Explicit App ID button under the App ID Suffix section.
This is where you get to paste in that Bundle Identifier you copied from Xcode – get excited!
Next, if you want an app to use any of the services in Figure 5.7.15, you need to tick those boxes. As you can see, I have ticked Push Notifications as that is a commonly used service in mobile apps. Note: You can always edit your App ID later on and add/remove services.
After you've filled out the
Explicit App ID fields and have ticked the boxes for the services that you want, click the
Continue button at the bottom.
The page that follows simply is a confirmation of your choices. Look it over carefully and make sure that you've entered everything as you have planned. If you need to change something, there is an
Edit button at the bottom of the page. Note that Game Center and In-App Purchases are always enabled and ready for use (with the proper configuration) and Push Notifications are shown as configurable by default. If everything is good to go, click
Register to create and save your App ID. 👍
Now that we have a unique identifier set up for our app, we need to create a certificate which will allow us to securely send our app to other developers within our team or deploy it to beta testers.
We need to create what is called a Development certificate. You should see the menu containing the sections Certificates, Identifiers, Devices, and Provisioning Profiles.
Within the Certificates section, click
Development, then click the
+ button in the top right.
Make sure you tick the box iOS App Development. Your screen should look like the screen shown in Figure 5.7.16:
Continue and on the next screen you will see that you need to create a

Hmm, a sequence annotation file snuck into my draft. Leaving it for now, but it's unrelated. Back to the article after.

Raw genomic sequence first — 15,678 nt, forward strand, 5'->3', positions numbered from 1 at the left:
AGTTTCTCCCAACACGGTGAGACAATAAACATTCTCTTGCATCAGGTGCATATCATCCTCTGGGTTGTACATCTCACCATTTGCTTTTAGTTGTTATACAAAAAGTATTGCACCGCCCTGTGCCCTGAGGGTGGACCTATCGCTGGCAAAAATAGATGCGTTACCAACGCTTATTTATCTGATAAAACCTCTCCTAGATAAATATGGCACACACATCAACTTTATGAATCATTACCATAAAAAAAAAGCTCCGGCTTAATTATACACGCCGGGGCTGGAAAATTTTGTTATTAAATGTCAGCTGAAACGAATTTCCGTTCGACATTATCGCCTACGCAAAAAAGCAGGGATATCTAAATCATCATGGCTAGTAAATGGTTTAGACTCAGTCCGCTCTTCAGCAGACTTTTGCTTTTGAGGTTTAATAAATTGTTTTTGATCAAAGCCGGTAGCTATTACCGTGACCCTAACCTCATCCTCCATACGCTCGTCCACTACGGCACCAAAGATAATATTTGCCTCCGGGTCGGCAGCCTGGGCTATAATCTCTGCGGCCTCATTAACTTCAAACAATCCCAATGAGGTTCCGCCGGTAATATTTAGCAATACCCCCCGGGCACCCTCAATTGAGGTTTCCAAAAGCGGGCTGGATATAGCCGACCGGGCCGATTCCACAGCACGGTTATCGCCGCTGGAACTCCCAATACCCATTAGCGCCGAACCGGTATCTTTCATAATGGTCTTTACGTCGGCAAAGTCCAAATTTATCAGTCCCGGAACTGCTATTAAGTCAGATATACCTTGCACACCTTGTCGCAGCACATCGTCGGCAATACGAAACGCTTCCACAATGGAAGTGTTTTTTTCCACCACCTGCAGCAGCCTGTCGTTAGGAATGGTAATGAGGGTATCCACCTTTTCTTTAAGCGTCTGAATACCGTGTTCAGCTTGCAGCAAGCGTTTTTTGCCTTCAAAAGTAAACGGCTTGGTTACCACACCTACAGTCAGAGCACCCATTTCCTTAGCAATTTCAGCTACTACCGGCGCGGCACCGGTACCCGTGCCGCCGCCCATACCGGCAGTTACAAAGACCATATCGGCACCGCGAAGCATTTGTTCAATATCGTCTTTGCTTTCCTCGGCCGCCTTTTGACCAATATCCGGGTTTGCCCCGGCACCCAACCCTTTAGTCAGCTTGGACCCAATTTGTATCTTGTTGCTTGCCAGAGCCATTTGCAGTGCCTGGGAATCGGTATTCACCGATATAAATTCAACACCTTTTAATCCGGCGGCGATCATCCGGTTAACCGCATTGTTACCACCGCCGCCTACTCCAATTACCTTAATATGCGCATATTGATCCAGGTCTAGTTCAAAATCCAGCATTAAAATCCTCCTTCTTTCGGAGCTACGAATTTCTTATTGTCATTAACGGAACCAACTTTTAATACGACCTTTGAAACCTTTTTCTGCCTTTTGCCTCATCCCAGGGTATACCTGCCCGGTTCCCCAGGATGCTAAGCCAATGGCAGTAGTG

CSR file. CSR stands for "Certificate Signing Request" and we can create one using an app already on our Mac.
To do so, press
⌘ + Space to use Spotlight Search and search for
Keychain Access. You can also find it by going to
The whole point of creating a development certificate is to link our physical machine to our Apple Developer account, so we need to request that our certificate be signed by the Certificate Authority.
To do this, click
Keychain Access >
Certificate Assistant >
Request a Certificate From a Certificate Authority... (Figure 5.7.17):
On the following screen (Figure 5.7.18), our information has been auto-filled but we need to tick the box entitled
Saved to disk. Ensure that your Apple ID linked with your Apple Developer account is entered in the
User Email Address field then click
Choose a place to save this file (I chose the Desktop), and click
Back in your web browser, click
Continue so that we can upload the file we just created called
Choose File... and select the file from wherever you saved it (Figure 5.7.19).
Continue to finish making your Development certificate.
Go back into
Development and click on the Development certificate you just created. You will see a
Download button (Figure 5.7.20). Click it to download the certificate, then double-click the downloaded file to install it into Xcode.
Now that we have a certificate linking our physical computer to our Apple Developer account, we need to create a provisioning profile so that we can actually send our project to a development test device.
Go back into your Apple Developer account, scroll down to the Provisioning Profiles section, and click on
Next, click the
+ button in the top right (Figure 5.7.21):
iOS App Development and click
Continue. Next, we need to select the App ID we created earlier for our Provisioning Demo project. Select it from the drop-down menu if it isn't selected already (Figure 5.7.22):
Continue and on the following screen select the appropriate development certificate for your device which we made earlier (Figure 5.7.23). Click
Continue to move on.